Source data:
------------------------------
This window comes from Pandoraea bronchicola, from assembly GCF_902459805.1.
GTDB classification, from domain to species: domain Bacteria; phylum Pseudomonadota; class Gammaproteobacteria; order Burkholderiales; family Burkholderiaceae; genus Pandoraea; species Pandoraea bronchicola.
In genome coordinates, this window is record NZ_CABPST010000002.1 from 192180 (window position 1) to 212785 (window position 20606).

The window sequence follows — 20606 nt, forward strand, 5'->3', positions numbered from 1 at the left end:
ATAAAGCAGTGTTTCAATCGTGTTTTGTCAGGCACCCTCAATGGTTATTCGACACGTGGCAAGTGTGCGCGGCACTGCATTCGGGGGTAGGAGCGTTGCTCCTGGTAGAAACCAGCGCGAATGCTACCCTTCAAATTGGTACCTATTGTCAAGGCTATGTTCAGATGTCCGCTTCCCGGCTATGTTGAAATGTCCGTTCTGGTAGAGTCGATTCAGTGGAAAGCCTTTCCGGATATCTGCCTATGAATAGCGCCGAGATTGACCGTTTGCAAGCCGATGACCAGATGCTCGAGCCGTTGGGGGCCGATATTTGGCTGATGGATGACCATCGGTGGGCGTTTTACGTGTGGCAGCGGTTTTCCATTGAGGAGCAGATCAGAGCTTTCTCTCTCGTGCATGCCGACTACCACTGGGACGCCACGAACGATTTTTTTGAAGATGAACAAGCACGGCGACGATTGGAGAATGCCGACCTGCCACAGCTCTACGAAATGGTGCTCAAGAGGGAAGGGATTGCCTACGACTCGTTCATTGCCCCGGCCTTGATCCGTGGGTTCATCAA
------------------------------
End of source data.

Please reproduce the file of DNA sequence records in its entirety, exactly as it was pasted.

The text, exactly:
This window comes from Pandoraea bronchicola, from assembly GCF_902459805.1.
GTDB classification, from domain to species: domain Bacteria; phylum Pseudomonadota; class Gammaproteobacteria; order Burkholderiales; family Burkholderiaceae; genus Pandoraea; species Pandoraea bronchicola.
In genome coordinates, this window is record NZ_CABPST010000002.1 from 192180 (window position 1) to 212785 (window position 20606).

The window sequence follows — 20606 nt, forward strand, 5'->3', positions numbered from 1 at the left end:
ATAAAGCAGTGTTTCAATCGTGTTTTGTCAGGCACCCTCAATGGTTATTCGACACGTGGCAAGTGTGCGCGGCACTGCATTCGGGGGTAGGAGCGTTGCTCCTGGTAGAAACCAGCGCGAATGCTACCCTTCAAATTGGTACCTATTGTCAAGGCTATGTTCAGATGTCCGCTTCCCGGCTATGTTGAAATGTCCGTTCTGGTAGAGTCGATTCAGTGGAAAGCCTTTCCGGATATCTGCCTATGAATAGCGCCGAGATTGACCGTTTGCAAGCCGATGACCAGATGCTCGAGCCGTTGGGGGCCGATATTTGGCTGATGGATGACCATCGGTGGGCGTTTTACGTGTGGCAGCGGTTTTCCATTGAGGAGCAGATCAGAGCTTTCTCTCTCGTGCATGCCGACTACCACTGGGACGCCACGAACGATTTTTTTGAAGATGAACAAGCACGGCGACGATTGGAGAATGCCGACCTGCCACAGCTCTACGAAATGGTGCTCAAGAGGGAAGGGATTGCCTACGACTCGTTCATTGCCCCGGCCTTGATCCGTGGGTTCATCAA